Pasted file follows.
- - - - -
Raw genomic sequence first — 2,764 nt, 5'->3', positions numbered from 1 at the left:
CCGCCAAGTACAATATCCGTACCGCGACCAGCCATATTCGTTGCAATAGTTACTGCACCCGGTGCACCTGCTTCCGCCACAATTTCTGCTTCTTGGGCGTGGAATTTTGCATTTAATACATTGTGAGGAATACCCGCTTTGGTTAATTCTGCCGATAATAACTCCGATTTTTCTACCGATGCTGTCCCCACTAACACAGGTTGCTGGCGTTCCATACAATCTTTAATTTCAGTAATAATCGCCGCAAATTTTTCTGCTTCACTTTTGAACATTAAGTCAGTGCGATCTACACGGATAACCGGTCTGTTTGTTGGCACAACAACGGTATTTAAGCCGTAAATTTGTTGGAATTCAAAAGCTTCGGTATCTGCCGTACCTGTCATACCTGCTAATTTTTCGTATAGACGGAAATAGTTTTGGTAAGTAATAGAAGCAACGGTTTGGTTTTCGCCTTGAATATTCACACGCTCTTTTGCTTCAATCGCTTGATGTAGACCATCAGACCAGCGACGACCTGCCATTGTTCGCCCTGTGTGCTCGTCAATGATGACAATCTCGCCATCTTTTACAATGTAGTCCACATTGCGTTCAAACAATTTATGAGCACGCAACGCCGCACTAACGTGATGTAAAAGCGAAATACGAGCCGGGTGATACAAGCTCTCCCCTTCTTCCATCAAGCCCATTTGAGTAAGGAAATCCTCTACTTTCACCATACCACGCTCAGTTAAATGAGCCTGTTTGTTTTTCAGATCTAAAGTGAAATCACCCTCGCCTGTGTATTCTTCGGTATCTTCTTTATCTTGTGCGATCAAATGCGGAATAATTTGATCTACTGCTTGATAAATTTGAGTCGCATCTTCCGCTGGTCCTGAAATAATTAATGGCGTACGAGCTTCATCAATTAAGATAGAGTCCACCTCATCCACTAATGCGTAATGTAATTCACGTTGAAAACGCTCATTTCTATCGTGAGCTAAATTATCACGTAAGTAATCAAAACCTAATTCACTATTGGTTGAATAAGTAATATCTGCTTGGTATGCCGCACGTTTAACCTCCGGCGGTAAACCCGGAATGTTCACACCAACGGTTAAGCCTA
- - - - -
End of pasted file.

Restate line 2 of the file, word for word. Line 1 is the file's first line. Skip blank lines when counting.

CCGCCAAGTACAATATCCGTACCGCGACCAGCCATATTCGTTGCAATAGTTACTGCACCCGGTGCACCTGCTTCCGCCACAATTTCTGCTTCTTGGGCGTGGAATTTTGCATTTAATACATTGTGAGGAATACCCGCTTTGGTTAATTCTGCCGATAATAACTCCGATTTTTCTACCGATGCTGTCCCCACTAACACAGGTTGCTGGCGTTCCATACAATCTTTAATTTCAGTAATAATCGCCGCAAATTTTTCTGCTTCACTTTTGAACATTAAGTCAGTGCGATCTACACGGATAACCGGTCTGTTTGTTGGCACAACAACGGTATTTAAGCCGTAAATTTGTTGGAATTCAAAAGCTTCGGTATCTGCCGTACCTGTCATACCTGCTAATTTTTCGTATAGACGGAAATAGTTTTGGTAAGTAATAGAAGCAACGGTTTGGTTTTCGCCTTGAATATTCACACGCTCTTTTGCTTCAATCGCTTGATGTAGACCATCAGACCAGCGACGACCTGCCATTGTTCGCCCTGTGTGCTCGTCAATGATGACAATCTCGCCATCTTTTACAATGTAGTCCACATTGCGTTCAAACAATTTATGAGCACGCAACGCCGCACTAACGTGATGTAAAAGCGAAATACGAGCCGGGTGATACAAGCTCTCCCCTTCTTCCATCAAGCCCATTTGAGTAAGGAAATCCTCTACTTTCACCATACCACGCTCAGTTAAATGAGCCTGTTTGTTTTTCAGATCTAAAGTGAAATCACCCTCGCCTGTGTATTCTTCGGTATCTTCTTTATCTTGTGCGATCAAATGCGGAATAATTTGATCTACTGCTTGATAAATTTGAGTCGCATCTTCCGCTGGTCCTGAAATAATTAATGGCGTACGAGCTTCATCAATTAAGATAGAGTCCACCTCATCCACTAATGCGTAATGTAATTCACGTTGAAAACGCTCATTTCTATCGTGAGCTAAATTATCACGTAAGTAATCAAAACCTAATTCACTATTGGTTGAATAAGTAATATCTGCTTGGTATGCCGCACGTTTAACCTCCGGCGGTAAACCCGGAATGTTCACACCAACGGTTAAGCCTA